By CHEYENNE HASLETT, ABC NEWS
(NEW YORK) — A relationship between Native Americans and Ireland that dates back nearly two centuries has been revived once again during a time of desperate need.
A GoFundMe page for Navajo and Hopi families devastated by coronavirus has raised over $2.6 million as of Wednesday, in no small part because of the hundreds of donations coming from names like O’Neill, Hanrahan, O’Leary and Munro.
“At Ireland’s time of need during the Great Hunger of the 1840s, Native American people donated to the famine relief effort even though they themselves were still living in hardship. Their generosity will never be forgotten,” Dermot Burke wrote on the GoFundMe page on May 3, along with a $30 donation to the Navajo and Hopi relief efforts.
“When Ireland was in need you understood what Solidarity really looked like,” read the following message from Alan Hopkins, along with $20.
Navajo Nation has seen an increasingly challenging rise of coronavirus cases since the outbreak began in early March, spreading quickly and severely on a reservation that lacks running water for nearly a third of residents, creating barriers to hand-washing, and where crowded multi-generational homes can make social distancing all but impossible.
Navajo Nation, which has access to only about 20 intensive care unit beds for a population of nearly 30,000, has pressed for help from the federal government in combating the spread. Neither the Navajo nor any tribes had received any of the $8 billion of aid granted to them in the CARES Act, the nation’s coronavirus relief package, until Tuesday, and tribes are still waiting on 40% of the funds.
“The heartache is real. We have lost so many of our sacred Navajo elders and youth to COVID-19. It is truly devastating. And a dark time in history for our Nation,” Vanessa Tulley, an organizer for the Navajo and Hopi family fundraiser, wrote on the GoFundMe page in May.
“In moments like these, we are so grateful for the love and support we have received from all around the world. Acts of kindness from indigenous ancestors passed being reciprocated nearly 200 years later through blood memory and interconnectedness. Thank you, IRELAND, for showing solidarity and being here for us,” she wrote, as donations from across the pond continued to roll in.
The connection between Ireland and Native American tribes dates back to 1847, when the Choctaw Nation raised $170, which translates to $5,350 today, for a relief fund that was sending food and clothing from the U.S. to Ireland during the Great Famine, which was estimated to have killed 1 million people during the 1840s.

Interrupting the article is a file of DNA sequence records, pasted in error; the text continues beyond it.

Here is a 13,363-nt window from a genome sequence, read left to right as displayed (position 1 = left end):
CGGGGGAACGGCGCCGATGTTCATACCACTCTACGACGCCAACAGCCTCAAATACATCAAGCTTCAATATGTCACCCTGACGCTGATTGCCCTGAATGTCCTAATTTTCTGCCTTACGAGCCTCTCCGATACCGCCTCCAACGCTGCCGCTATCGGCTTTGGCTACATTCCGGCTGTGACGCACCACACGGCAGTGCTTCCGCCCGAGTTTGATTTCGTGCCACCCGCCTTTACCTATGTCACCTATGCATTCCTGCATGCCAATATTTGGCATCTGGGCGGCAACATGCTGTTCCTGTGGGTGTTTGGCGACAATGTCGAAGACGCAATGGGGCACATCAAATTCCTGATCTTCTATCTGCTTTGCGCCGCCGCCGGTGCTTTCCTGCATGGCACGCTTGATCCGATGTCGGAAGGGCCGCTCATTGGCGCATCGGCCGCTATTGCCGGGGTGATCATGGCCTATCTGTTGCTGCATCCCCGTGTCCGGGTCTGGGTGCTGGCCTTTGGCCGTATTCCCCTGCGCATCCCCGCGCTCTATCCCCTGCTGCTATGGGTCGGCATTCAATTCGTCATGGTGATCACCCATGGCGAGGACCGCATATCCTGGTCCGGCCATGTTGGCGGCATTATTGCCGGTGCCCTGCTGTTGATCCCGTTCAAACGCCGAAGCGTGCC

“Adversity often brings out the best in people. We are gratified — and perhaps not at all surprised — to learn of the assistance our special friends, the Irish, are giving to the Navajo and Hopi nations,” the Choctaw tribe said in a statement to ABC News. “Our word for their selfless act is ‘iyyikowa’ — it means serving those in need. We have become kindred spirits with the Irish in the years since the Irish Potato Famine. We hope the Irish, Navajo and Hopi peoples develop lasting friendships, as we have. Sharing our cultures makes the world grow smaller.”
At the time, the Choctaw tribe was suffering from the toll the Trail of Tears had taken on its own population. Nearly a quarter of the tribe was wiped out by the 600-mile trek from areas in the Southeast to territory west of the Mississippi after being forcibly evicted from their land by the U.S. government between 1830 and 1834.
In the decades since, Choctaw Nation and Ireland have kept up the relationship, continuing to use it to remember the suffering that entwines the two nations’ experiences. In 1992, more than 20 Irish men and women walked the Trail of Tears, raising relief funds for a famine in Somalia, and a few years later, Gary White Deer, a member of the Choctaw Nation, led an annual Famine Walk in Ireland, according to the Irish Times.
Then, in 2017, the Irish honored the Choctaw nation with the Kindred Spirits Choctaw Monument, an art installation in Midleton, Ireland, to commemorate the Choctaw donation during the potato famine.
“After we lost a fourth of our people coming across the Trail of Tears, we turned around and sent $170 over to the people of Ireland. Now, to me that’s true servant leadership. That’s a type of values that I want to pass on to my kids and to my grandkids,” Choctaw Chief Gary Batton said at the time the monument was installed.
“It makes me honored to represent the people that does those type of efforts.”
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